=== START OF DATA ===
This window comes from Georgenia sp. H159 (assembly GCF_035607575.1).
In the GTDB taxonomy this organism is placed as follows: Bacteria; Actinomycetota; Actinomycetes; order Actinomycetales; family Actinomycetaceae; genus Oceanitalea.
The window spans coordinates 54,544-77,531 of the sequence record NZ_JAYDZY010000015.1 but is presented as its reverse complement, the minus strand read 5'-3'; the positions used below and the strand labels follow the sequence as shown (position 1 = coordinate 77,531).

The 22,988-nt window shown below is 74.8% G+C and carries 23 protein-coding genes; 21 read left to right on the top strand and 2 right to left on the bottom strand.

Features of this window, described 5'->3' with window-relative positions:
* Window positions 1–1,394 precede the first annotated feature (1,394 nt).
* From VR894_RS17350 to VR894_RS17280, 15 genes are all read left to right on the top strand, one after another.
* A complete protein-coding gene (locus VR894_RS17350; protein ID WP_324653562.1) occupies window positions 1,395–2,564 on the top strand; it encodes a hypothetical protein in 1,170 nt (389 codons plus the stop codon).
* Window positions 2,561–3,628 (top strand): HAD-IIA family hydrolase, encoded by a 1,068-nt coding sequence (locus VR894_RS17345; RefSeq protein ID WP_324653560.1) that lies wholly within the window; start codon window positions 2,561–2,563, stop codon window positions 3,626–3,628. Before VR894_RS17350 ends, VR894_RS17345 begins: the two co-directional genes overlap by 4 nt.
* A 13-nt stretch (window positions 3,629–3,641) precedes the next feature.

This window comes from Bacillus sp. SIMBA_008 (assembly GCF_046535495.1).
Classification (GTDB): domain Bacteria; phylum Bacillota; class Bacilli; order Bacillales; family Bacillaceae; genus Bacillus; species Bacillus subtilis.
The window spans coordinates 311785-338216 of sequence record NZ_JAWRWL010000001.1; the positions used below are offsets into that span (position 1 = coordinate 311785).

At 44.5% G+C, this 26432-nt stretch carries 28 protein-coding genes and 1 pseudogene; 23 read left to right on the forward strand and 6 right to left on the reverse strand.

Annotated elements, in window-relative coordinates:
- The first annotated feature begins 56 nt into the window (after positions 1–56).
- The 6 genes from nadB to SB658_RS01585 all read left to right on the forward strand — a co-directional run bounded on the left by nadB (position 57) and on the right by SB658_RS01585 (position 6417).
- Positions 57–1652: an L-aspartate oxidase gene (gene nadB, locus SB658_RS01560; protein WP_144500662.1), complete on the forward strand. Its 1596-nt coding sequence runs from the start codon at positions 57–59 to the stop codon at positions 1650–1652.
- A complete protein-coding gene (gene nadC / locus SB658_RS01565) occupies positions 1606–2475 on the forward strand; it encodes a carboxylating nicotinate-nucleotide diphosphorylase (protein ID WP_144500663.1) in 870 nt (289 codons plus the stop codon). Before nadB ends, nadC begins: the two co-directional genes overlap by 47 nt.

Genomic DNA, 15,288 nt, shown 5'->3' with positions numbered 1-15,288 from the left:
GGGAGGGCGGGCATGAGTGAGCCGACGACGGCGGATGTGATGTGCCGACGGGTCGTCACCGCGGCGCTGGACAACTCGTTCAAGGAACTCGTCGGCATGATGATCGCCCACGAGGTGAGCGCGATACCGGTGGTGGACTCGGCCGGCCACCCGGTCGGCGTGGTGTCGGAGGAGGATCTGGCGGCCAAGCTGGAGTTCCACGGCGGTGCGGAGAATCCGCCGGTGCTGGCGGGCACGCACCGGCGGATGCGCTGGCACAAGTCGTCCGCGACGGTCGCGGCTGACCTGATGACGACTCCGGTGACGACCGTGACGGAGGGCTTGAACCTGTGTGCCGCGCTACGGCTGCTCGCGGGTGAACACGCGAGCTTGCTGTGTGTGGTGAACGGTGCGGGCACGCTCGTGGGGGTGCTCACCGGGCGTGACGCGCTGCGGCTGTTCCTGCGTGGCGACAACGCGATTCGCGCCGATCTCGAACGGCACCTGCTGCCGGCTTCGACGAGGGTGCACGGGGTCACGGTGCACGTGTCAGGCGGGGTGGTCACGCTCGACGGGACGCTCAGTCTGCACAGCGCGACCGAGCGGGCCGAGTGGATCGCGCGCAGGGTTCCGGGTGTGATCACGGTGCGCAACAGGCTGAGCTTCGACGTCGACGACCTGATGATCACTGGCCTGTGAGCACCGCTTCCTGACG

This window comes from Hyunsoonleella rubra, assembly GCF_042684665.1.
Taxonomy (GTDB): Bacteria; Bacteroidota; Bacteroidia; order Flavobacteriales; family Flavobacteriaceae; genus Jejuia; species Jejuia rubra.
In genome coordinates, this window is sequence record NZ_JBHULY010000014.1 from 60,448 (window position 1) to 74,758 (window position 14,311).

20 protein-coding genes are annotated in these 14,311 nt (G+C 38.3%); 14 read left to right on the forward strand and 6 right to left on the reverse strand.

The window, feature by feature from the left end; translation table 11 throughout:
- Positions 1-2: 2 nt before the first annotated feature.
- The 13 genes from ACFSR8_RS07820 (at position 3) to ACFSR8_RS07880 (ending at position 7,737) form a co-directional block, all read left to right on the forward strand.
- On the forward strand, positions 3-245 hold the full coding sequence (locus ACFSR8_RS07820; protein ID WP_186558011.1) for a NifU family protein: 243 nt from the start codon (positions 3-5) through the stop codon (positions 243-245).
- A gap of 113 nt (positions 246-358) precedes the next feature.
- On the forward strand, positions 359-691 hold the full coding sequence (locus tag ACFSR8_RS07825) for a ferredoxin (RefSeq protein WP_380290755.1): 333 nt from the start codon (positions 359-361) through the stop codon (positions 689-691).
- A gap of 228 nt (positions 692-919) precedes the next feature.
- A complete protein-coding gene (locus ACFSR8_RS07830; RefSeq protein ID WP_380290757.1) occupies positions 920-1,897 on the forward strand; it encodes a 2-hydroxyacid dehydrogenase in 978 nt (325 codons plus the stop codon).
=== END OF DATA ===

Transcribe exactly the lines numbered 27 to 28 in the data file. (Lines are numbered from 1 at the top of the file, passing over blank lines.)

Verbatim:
- Positions 1-2: 2 nt before the first annotated feature.
- The 13 genes from ACFSR8_RS07820 (at position 3) to ACFSR8_RS07880 (ending at position 7,737) form a co-directional block, all read left to right on the forward strand.